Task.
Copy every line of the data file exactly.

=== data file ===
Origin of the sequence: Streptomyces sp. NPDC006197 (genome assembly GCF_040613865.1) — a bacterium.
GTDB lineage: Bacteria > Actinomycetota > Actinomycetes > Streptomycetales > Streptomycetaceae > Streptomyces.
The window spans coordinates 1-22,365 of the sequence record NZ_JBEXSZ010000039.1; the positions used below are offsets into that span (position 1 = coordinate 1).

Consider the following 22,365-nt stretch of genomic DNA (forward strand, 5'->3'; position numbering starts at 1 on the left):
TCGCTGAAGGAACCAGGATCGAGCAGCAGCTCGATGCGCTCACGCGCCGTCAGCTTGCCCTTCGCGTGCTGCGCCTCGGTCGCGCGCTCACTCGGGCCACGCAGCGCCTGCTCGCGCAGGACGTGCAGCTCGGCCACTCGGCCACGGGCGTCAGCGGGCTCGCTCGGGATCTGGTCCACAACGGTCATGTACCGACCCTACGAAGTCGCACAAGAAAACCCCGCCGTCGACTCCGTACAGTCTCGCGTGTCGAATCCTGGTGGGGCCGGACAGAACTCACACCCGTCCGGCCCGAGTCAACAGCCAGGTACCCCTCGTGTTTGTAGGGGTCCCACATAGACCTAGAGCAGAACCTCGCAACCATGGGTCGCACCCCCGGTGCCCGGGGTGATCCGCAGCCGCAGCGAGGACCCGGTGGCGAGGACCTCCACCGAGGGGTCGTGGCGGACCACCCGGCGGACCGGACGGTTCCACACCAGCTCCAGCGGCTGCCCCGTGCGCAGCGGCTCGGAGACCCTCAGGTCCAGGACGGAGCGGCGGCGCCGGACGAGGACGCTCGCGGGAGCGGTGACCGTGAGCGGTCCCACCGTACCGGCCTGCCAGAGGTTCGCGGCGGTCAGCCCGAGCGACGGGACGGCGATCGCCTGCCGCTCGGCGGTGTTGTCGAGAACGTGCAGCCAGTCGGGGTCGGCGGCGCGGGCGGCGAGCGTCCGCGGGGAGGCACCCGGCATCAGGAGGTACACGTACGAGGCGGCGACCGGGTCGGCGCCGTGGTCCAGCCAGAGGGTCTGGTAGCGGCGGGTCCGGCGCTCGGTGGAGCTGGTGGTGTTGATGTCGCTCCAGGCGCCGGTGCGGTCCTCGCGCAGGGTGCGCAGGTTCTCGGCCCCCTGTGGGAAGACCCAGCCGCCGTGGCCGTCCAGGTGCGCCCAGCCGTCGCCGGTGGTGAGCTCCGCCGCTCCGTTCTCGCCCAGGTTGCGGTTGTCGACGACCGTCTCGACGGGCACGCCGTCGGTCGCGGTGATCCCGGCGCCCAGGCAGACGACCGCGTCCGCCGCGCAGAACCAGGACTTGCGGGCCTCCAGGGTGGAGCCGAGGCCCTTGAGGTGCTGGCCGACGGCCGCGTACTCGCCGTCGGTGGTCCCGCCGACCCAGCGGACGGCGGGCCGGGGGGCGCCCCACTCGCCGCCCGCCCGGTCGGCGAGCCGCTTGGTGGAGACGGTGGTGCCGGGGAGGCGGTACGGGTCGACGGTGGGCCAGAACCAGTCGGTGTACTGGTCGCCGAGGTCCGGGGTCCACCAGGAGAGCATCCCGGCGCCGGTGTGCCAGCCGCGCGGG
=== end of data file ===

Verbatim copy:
Origin of the sequence: Streptomyces sp. NPDC006197 (genome assembly GCF_040613865.1) — a bacterium.
GTDB lineage: Bacteria > Actinomycetota > Actinomycetes > Streptomycetales > Streptomycetaceae > Streptomyces.
The window spans coordinates 1-22,365 of the sequence record NZ_JBEXSZ010000039.1; the positions used below are offsets into that span (position 1 = coordinate 1).

Consider the following 22,365-nt stretch of genomic DNA (forward strand, 5'->3'; position numbering starts at 1 on the left):
TCGCTGAAGGAACCAGGATCGAGCAGCAGCTCGATGCGCTCACGCGCCGTCAGCTTGCCCTTCGCGTGCTGCGCCTCGGTCGCGCGCTCACTCGGGCCACGCAGCGCCTGCTCGCGCAGGACGTGCAGCTCGGCCACTCGGCCACGGGCGTCAGCGGGCTCGCTCGGGATCTGGTCCACAACGGTCATGTACCGACCCTACGAAGTCGCACAAGAAAACCCCGCCGTCGACTCCGTACAGTCTCGCGTGTCGAATCCTGGTGGGGCCGGACAGAACTCACACCCGTCCGGCCCGAGTCAACAGCCAGGTACCCCTCGTGTTTGTAGGGGTCCCACATAGACCTAGAGCAGAACCTCGCAACCATGGGTCGCACCCCCGGTGCCCGGGGTGATCCGCAGCCGCAGCGAGGACCCGGTGGCGAGGACCTCCACCGAGGGGTCGTGGCGGACCACCCGGCGGACCGGACGGTTCCACACCAGCTCCAGCGGCTGCCCCGTGCGCAGCGGCTCGGAGACCCTCAGGTCCAGGACGGAGCGGCGGCGCCGGACGAGGACGCTCGCGGGAGCGGTGACCGTGAGCGGTCCCACCGTACCGGCCTGCCAGAGGTTCGCGGCGGTCAGCCCGAGCGACGGGACGGCGATCGCCTGCCGCTCGGCGGTGTTGTCGAGAACGTGCAGCCAGTCGGGGTCGGCGGCGCGGGCGGCGAGCGTCCGCGGGGAGGCACCCGGCATCAGGAGGTACACGTACGAGGCGGCGACCGGGTCGGCGCCGTGGTCCAGCCAGAGGGTCTGGTAGCGGCGGGTCCGGCGCTCGGTGGAGCTGGTGGTGTTGATGTCGCTCCAGGCGCCGGTGCGGTCCTCGCGCAGGGTGCGCAGGTTCTCGGCCCCCTGTGGGAAGACCCAGCCGCCGTGGCCGTCCAGGTGCGCCCAGCCGTCGCCGGTGGTGAGCTCCGCCGCTCCGTTCTCGCCCAGGTTGCGGTTGTCGACGACCGTCTCGACGGGCACGCCGTCGGTCGCGGTGATCCCGGCGCCCAGGCAGACGACCGCGTCCGCCGCGCAGAACCAGGACTTGCGGGCCTCCAGGGTGGAGCCGAGGCCCTTGAGGTGCTGGCCGACGGCCGCGTACTCGCCGTCGGTGGTCCCGCCGACCCAGCGGACGGCGGGCCGGGGGGCGCCCCACTCGCCGCCCGCCCGGTCGGCGAGCCGCTTGGTGGAGACGGTGGTGCCGGGGAGGCGGTACGGGTCGACGGTGGGCCAGAACCAGTCGGTGTACTGGTCGCCGAGGTCCGGGGTCCACCAGGAGAGCATCCCGGCGCCGGTGTGCCAGCCGCGCGGG